125 (dinghy)

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Current Specifications
Crew 2
Type Monohull
Design GRP; Plywood
Construction One-Design
Rig Bermuda
Keel Centerboard
Trapeze Single
LOA 3.83 metres (12 ft 7 in)
Beam 1.43 metres (4 ft 8 in)
Hull weight 50 kilograms (110 lb)
Mast height 5.65 metres (18 ft 6 in)
Mainsail area 6.5 square metres (70 sq ft)
Jib / Genoa area 3.0 square metres (32 sq ft)
Spinnaker area 8.6 square metres (93 sq ft)
D-PN 123[1]
Development
Year 1969
Designer Simon Greig
Location Victoria, Australia
Role Intermediate trainer, racing

The 125 is a 12.5 foot (3.83 m) two person intermediate sailing dinghy complete with main, jib, spinnaker and trapeze. The 125 class has a strong following within Australia with national titles being held every year around the country and local state associations. The class was originally designed as an intermediate class for developing skills with the jib, spinnaker and trapeze but has become popular from novice to experienced sailors.

History[edit]

The 125 was designed in 1969 by Simon Greig as a class that would sit between Jack Holt's 3.3 m (10 ft 10 in) Mirror and the larger Mirror 16.[2] As with the Mirrors, the 125 can be assembled from plywood using the "stitch and glue" method, and, as far as possible, the 125 uses Mirror parts in its design.[2][3] The parallels between the boats go as far as the design of the sail insignia – the 125 employs a design based on the Mirror's symbol lying on its side.[2]

Nevertheless, initial sales were not good, and with the arrival of the Mirror 14 Greig had decided not to continue production. However, John Coomer had built one of the few kits that had been sold, and encouraged Greig to continue producing kits if buyers were available. A new sail plan was developed based on the Flying Junior, and Coomer developed class rules and a constitution for the 125. Yet while his 125, Beauty Bottla, was successful in racing, there was no real demand for the class.[2]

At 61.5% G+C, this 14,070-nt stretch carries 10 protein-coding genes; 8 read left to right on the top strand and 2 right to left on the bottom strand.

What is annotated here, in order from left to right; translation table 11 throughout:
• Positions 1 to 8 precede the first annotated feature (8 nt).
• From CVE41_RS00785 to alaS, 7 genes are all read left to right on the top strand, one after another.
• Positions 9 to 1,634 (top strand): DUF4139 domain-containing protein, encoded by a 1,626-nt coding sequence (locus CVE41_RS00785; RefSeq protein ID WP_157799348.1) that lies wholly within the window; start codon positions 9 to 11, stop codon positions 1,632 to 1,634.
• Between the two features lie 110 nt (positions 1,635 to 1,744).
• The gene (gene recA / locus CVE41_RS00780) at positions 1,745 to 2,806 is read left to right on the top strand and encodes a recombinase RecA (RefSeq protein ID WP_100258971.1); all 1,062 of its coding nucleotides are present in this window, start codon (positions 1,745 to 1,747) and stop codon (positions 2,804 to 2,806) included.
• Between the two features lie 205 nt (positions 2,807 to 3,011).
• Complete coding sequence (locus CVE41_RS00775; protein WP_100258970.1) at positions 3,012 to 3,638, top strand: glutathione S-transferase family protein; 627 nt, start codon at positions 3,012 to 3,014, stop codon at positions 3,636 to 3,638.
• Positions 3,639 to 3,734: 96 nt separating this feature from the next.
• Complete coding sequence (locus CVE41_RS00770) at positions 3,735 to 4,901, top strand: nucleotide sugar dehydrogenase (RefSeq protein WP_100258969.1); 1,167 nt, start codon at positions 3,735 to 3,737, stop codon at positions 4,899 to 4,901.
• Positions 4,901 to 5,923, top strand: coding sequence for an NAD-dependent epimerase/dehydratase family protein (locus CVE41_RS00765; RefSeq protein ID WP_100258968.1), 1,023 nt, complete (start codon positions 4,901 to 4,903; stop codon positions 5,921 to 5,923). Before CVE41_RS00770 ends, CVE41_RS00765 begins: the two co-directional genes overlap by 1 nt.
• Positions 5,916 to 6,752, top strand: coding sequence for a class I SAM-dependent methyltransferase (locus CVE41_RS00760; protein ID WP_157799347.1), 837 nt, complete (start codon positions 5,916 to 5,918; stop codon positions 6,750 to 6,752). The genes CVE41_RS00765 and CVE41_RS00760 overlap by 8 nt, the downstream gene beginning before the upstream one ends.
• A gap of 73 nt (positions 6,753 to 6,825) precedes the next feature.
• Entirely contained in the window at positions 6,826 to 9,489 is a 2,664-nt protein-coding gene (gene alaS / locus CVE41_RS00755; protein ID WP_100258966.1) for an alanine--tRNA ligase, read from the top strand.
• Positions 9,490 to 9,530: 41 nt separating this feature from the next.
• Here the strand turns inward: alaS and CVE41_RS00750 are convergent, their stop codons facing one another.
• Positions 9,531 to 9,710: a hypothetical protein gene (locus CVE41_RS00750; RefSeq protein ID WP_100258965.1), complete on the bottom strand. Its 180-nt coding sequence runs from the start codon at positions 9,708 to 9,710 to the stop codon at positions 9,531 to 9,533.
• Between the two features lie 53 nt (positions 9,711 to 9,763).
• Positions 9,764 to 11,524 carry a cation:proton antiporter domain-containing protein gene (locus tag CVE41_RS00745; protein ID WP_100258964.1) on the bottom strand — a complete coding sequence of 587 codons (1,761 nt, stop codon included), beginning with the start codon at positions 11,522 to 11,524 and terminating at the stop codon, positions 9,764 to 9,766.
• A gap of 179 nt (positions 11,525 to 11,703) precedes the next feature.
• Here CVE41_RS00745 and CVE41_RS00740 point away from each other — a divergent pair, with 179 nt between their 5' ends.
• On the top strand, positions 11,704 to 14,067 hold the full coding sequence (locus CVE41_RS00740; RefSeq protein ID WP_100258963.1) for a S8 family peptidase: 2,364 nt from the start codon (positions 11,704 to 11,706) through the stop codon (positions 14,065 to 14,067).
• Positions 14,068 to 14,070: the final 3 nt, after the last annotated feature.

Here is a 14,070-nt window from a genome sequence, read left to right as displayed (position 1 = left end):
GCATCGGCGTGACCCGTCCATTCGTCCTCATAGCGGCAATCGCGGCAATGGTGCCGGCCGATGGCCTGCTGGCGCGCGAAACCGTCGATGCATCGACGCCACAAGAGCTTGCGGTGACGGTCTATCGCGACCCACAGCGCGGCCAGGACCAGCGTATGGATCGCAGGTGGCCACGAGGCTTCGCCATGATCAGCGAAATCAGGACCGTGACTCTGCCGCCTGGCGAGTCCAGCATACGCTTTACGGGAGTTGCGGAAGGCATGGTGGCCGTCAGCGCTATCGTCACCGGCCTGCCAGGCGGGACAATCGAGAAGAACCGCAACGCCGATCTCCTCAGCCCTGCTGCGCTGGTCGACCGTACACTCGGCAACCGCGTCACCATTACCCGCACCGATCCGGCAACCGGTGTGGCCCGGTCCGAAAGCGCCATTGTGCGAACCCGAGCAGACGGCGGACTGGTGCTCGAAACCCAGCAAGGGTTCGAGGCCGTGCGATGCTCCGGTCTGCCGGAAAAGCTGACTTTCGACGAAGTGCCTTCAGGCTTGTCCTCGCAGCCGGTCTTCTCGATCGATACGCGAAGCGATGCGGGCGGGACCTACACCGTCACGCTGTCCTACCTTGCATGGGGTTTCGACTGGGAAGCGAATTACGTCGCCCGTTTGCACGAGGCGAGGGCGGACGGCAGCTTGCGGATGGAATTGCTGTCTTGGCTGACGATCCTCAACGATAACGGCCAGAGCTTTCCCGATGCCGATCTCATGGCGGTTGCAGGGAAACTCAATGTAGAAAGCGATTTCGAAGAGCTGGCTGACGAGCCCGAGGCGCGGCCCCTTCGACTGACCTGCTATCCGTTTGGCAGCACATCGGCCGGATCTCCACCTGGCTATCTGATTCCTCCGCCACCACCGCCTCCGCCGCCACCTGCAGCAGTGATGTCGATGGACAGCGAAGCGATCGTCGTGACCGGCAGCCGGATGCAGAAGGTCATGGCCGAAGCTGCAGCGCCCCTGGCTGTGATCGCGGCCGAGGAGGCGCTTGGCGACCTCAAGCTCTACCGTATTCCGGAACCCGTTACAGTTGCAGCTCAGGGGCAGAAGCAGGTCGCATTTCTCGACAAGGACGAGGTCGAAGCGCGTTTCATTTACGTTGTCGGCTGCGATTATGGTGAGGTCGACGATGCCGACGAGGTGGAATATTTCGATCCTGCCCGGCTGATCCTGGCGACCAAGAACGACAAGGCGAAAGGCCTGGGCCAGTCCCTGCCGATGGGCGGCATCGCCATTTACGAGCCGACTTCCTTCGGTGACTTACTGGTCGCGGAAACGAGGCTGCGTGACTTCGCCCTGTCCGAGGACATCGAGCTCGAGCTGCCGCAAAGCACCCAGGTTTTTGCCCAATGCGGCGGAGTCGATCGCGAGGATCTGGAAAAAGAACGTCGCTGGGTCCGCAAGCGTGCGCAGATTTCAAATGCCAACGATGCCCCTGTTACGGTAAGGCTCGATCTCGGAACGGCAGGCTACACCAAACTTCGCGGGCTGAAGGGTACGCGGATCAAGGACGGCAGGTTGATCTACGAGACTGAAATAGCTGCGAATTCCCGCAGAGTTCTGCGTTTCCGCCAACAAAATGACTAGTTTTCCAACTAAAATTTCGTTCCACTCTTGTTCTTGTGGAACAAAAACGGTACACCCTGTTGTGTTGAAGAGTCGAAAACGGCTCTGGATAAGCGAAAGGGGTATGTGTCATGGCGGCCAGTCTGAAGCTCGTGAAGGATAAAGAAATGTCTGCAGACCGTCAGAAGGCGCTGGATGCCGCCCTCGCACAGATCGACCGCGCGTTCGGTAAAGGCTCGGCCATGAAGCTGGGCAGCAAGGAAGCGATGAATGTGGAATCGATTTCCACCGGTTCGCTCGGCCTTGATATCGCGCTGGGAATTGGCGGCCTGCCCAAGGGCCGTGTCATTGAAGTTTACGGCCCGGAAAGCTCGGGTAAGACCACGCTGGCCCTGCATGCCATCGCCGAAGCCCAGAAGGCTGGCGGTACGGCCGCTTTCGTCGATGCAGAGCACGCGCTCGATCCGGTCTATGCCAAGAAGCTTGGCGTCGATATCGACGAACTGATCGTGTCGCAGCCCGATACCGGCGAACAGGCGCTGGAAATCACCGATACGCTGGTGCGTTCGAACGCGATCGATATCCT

Things changed in 1972 when Greig handed over the copyright for the design to Coomer to be used by any association that might be formed.[4] Subsequently the new association was developed, the boat was marketed by the association, and as a result sail numbers increased from 6 in 1970 (with Coomer's boat) to 21 in late 1972. By 1977 over 950 sets of plans had been sold, and the first National Championships were held that year.[2]

The class continued to develop under a strict set of rules, with various modifications being made to the specification over the years – including, in 1990, a provision for fiberglass hulls.[2]

Popularity[edit]

According to the national association, there are a number of attributes of the class that may contribute to its popularity. In particular, the class caters to both intermediate sailors who have graduated from the sail trainers (such as the Sabot and Optimist dinghies), providing a more extensive sail plan and a trapeze on a relatively stable and forgiving hull, while also being suitable to both adult/child and adult/adult combinations.[5] Furthermore, the 125 is a relatively low cost boat, making it suitable to sailing on a budget – especially if an older, wooden, hull is purchased.[4][5] The boat can be sailed in all Australian states, and sailors can compete at both state and national levels of competition.[4]

The popularity of the class to sailors of varying ages and skill levels can be problematic, as it leaves race organisers with difficulties trying to have all sailors finish within a reasonable time.[citation needed] As of 2009 there are fleets of 125's in Queensland, New South Wales, Victoria, South Australia and Western Australia.[4]

References[edit]

  1. ^ "2004-2005 Yardsticks". Yachting Victoria. Retrieved 10 March 2010. 
  2. ^ a b c d e f "The History of the 125". National 125 Sailing Association. Retrieved 10 March 2010. 
  3. ^ "Building a 125". National 125 Sailing Association. Archived from the original on 1 February 2010. Retrieved 10 March 2010. 
  4. ^ a b c d "125". YACHTe.com.au. Retrieved 10 March 2010. 
  5. ^ a b "Why Sail a 125?". National 125 Sailing Association. Retrieved 10 March 2010. 

External links[edit]